The flimsy programmes, often just one or two folded sheets, are fascinating when compared to programmes from leading theatres today. There is rarely a synopsis of the play in question, biographical information about the actors or even a date for the production, and yet the programmes do inform the audience of what incidental music is played. They are full of advertisements, resembling those seen in serialised forms of Victorian novels, for items used in the theatres or obtainable from them. Adverts for safety matches and ices are included and alcohol brands feature prominently, providing a glimpse into Edwardian consumer lifestyle.
The album has several blank leaves at the end. Did Dorothy Nutcombe Gould stop going to the theatre? Did she lose interest in keeping records? Did she mislay the book and start another one? We can only speculate.
Theatre Collections in Senate House Library
Senate House Library is strong in dramatic collections. The library of playwright, actor and theatre director Harley Granville-Barker (1877-1946) and Actor-manager and stage director, Malcolm Morley (1890-1966) are highlights of the Senate House Library collections. The Morley Collection alone contains nearly 4,000 items including many rare books and limited editions devoted to all aspects of theatre.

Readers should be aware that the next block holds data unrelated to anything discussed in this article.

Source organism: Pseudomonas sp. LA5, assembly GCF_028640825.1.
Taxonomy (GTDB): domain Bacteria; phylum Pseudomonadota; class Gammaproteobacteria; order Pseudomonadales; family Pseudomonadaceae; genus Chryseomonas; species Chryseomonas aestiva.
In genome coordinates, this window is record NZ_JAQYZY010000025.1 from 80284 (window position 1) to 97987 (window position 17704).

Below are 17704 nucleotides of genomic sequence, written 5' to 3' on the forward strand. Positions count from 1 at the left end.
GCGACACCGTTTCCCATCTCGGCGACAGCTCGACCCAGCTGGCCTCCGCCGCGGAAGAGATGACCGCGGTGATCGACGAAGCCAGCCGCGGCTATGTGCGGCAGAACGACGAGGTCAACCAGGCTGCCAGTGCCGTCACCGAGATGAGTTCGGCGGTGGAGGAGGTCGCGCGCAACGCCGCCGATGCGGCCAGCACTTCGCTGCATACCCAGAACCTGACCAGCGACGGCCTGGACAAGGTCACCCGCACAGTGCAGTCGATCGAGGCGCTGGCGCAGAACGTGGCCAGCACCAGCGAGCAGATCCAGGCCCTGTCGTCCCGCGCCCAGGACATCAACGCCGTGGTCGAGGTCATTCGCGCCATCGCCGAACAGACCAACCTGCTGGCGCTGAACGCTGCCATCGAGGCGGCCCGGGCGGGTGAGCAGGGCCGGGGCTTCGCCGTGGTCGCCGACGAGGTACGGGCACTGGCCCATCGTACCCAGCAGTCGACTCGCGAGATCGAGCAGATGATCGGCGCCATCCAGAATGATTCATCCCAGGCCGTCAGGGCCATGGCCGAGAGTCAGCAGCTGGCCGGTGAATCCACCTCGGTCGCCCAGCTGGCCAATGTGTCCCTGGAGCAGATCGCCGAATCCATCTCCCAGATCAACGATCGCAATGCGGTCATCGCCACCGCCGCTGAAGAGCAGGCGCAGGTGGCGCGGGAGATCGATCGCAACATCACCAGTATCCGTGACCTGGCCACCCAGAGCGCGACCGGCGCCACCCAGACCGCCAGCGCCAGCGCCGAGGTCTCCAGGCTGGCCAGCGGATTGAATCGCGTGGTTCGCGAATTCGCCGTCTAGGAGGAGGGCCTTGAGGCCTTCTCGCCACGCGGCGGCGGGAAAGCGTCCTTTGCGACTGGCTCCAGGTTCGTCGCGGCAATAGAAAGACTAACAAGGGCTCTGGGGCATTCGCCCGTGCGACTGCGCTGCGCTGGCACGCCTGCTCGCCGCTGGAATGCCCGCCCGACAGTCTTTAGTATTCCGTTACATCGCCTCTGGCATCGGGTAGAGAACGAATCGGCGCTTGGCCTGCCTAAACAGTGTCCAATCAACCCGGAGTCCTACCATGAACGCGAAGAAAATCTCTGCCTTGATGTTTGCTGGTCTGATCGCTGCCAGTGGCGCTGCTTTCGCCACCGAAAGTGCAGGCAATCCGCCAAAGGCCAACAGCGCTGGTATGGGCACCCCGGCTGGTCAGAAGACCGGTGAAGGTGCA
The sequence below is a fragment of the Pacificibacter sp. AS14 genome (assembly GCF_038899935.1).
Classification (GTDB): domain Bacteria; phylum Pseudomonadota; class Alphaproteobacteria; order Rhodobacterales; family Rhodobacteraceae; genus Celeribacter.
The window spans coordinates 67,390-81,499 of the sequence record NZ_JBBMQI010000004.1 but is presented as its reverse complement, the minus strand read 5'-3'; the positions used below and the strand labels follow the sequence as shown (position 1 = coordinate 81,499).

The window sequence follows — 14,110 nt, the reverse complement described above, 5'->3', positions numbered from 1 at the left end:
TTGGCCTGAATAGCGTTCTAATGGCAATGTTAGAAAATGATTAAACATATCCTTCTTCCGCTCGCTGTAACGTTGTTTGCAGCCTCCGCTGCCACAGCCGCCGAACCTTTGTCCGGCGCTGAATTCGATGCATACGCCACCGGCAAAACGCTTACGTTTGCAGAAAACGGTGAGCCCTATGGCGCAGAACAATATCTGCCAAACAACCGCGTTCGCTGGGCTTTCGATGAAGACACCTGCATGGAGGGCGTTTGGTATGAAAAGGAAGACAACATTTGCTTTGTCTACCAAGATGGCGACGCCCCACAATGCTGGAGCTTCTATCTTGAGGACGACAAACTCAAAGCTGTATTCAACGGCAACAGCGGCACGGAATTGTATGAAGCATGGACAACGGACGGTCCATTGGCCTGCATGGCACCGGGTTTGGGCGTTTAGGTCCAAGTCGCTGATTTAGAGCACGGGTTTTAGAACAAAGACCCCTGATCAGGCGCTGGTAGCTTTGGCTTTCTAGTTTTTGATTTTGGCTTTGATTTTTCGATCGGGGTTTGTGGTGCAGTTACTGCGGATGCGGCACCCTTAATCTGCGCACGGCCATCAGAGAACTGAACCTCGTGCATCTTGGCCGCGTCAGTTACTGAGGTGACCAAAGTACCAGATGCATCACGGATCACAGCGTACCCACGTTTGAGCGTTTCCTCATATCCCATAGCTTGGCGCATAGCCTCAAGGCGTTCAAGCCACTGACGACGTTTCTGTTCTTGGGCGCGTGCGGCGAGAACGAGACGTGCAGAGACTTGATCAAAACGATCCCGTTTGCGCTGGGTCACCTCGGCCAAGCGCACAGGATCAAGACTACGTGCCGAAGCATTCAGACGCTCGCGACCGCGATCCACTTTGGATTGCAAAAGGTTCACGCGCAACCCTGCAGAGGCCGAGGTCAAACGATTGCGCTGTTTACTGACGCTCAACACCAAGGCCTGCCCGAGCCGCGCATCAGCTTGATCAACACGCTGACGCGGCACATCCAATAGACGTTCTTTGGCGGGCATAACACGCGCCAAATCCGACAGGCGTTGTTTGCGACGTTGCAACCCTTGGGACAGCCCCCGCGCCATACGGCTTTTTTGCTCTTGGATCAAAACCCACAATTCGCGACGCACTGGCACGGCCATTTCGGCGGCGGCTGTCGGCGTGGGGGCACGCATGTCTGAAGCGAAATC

There are also the personal papers of West End theatre star and women’s rights activist Florence Farr and the exiled Austrian-British artist and designer Margarete Berger-Hamerschlag (c1902-c2008) in our archives. These sit alongside rare books and plays in our Special Collections by female playwrights such as Aphra Behn (1640-1689), one of the first English women to earn her living by her writing. There are also some works by women’s rights pioneers not well known for their theatrical work, such as Marie Stopes’ play Our Ostriches, which featured in our Rights for Women exhibition.
While it is modest by comparison to the great names of theatre within our collections, the Dorothy Nutcombe Gould album adds an additional jewel to the dazzling crown of Senate House Library’s theatrical collections.